Since the outbreak of COVID-19 we have used our blog to share news on how the courts are operating as well as cases that illustrate these changes. The decision we will discuss today is from the Ontario Superior Court of Justice and serves as a good example of how the courts are treating urgent matters within the context of COVID-19. Like last week’s blog, the court considers one of the parent’s actions within the context of COVID-19 in helping to reach a decision.
The judgment starts off stating that the hearing was conducted over the telephone, something unusual during normal times but standard today as the courts are largely shuttered following government directives. The court had determined that the matter, which related to the alleged unlawful withholding of two children fit the “urgency requirement” the courts are working under.
Another interesting statement made by the court relating to the urgency of the matter is that the respondent father did not have the opportunity to deliver a written response to the mother’s allegations. Instead, the judge listened to “his side of the story” over the telephone.
The parties were never married but began living together in April 2012. They had two children together before separating in July 2019. However, even after the separation, the father lived in a rental property owned by the mother. She said that during this time the father would closely monitor her both physically and through her phone, also alleging that he had extorted money from her before with the promise that he would move out of the apartment in exchange for money. The mother also said she has always been the primary caregiver for the couple’s children.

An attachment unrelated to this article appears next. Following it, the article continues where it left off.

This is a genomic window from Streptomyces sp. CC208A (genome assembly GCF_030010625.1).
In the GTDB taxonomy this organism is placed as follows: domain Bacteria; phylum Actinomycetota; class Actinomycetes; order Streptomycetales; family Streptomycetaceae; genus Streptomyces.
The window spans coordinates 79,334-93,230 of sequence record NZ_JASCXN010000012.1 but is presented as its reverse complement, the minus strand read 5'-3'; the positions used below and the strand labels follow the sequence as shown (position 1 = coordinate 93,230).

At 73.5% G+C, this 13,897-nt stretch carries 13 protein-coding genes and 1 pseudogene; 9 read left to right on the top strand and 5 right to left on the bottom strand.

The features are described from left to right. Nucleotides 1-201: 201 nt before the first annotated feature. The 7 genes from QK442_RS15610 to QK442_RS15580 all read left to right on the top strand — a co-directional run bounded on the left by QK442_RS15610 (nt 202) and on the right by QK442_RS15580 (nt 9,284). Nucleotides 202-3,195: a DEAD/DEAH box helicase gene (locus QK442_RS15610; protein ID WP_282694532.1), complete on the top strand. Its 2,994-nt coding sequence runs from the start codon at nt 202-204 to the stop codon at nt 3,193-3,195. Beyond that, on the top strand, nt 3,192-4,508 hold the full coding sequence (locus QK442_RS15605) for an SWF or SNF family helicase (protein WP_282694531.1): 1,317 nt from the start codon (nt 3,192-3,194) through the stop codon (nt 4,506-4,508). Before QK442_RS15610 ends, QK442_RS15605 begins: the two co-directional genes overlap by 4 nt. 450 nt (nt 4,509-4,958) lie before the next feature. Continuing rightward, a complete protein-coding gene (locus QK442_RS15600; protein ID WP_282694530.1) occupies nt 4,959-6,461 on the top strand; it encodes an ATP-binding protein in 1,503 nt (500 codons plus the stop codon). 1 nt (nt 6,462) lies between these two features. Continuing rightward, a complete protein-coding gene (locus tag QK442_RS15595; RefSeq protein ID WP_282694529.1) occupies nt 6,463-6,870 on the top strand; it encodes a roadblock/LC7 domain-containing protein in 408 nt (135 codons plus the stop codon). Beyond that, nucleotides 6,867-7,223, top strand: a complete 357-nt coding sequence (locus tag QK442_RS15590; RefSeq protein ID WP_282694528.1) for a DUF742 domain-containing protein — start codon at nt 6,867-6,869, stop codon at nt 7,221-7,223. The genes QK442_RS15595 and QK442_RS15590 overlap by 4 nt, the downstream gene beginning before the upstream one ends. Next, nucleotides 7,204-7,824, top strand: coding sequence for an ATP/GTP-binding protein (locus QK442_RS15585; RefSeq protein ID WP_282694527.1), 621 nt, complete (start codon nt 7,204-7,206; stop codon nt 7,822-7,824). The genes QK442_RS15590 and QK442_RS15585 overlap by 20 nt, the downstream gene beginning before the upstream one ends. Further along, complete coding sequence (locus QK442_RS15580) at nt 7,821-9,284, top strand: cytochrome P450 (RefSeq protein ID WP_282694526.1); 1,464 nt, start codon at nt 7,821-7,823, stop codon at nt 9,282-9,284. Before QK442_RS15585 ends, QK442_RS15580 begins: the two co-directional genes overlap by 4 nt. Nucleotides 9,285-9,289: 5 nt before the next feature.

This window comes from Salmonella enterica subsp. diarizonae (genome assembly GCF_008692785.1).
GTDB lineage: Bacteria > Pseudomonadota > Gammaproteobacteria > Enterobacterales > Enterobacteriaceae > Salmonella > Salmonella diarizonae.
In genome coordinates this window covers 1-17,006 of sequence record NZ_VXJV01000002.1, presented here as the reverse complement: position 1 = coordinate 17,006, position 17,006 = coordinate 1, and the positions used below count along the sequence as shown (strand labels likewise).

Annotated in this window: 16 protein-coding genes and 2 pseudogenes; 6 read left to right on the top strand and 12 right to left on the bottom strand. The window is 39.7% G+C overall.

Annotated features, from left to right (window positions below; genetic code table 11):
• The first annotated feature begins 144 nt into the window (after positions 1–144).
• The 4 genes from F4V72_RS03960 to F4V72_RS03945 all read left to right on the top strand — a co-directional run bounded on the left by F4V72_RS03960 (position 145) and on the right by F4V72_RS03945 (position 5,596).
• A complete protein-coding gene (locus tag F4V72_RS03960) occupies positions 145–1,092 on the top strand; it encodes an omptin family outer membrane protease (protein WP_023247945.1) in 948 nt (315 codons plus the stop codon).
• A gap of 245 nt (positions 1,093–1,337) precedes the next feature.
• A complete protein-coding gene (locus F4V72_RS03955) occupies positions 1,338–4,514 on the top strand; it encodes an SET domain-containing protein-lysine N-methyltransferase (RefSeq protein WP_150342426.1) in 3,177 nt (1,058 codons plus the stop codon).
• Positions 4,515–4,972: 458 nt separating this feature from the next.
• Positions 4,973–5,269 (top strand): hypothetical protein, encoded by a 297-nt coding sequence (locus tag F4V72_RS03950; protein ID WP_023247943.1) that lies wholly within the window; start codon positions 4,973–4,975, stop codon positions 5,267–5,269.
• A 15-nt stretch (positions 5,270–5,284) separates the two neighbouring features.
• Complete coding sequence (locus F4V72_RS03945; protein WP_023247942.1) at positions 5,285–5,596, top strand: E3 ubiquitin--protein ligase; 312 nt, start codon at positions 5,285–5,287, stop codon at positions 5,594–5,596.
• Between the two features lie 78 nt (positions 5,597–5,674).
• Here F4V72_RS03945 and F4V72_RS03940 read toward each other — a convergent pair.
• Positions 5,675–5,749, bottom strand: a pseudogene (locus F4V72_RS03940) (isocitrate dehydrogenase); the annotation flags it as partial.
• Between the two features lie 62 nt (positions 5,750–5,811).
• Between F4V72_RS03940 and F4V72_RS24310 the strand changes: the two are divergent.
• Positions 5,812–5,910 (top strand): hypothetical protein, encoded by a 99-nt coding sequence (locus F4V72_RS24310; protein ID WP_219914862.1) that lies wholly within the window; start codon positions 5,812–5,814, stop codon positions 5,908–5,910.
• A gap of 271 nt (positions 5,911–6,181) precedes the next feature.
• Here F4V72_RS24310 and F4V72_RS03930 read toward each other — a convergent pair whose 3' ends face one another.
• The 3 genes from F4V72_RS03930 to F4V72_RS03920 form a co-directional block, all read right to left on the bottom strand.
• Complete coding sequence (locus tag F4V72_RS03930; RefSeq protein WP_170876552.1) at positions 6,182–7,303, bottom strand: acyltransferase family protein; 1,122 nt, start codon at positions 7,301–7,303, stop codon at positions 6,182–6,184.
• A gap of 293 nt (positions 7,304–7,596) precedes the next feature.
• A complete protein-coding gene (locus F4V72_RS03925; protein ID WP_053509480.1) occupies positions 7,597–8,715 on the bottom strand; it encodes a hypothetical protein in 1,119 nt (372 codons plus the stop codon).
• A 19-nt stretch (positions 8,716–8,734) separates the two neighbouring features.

Since the couple separated, the children have resided with the mother with the father having interim access to them in the presence of their nanny. This was agreed to by the parents.
The mother alleged that on the week of March 13, 2020, the father returned from a trip to Brazil and told the mother he was going to take the children to his rental property for the week of March 15, which would have been their second week of spring break.
The mother had told the court that the children had fallen ill while in the care of the father. He confirmed that the children did have a fever. Despite this and the outbreak of COVID-19, he continued to take the children to public places.
The court started off by noting it was in the children’s best interests to maintain the status quo and shield them from the impact of family litigation. Until the father took the children, that status quo meant they lived with the mother. The parents’ original agreed via text message that they would split access 50/50, but never actually put such an arrangement in place. The father said the reason he had not followed through on that arrangement was that the rental property wasn’t ready yet and that he was mourning the loss of a family pet. The court noted that his answer “seemed to lack an air of reality…”
The court found that the children’s status quo was unilaterally altered by the father’s actions and ordered them returned to the mother.
If you are contemplating a separation, or are already in the process, and there are children involved, your first step should be to consult with a family lawyer who has experience with custody and access matters. NULaw and its predecessors have been helping clients in Toronto since 1953. Lex Arbesman provides clients with clear, practical advice so that they can make informed decisions about their parental rights. Contact the firm online or at 416-481-5604 to book a consultation.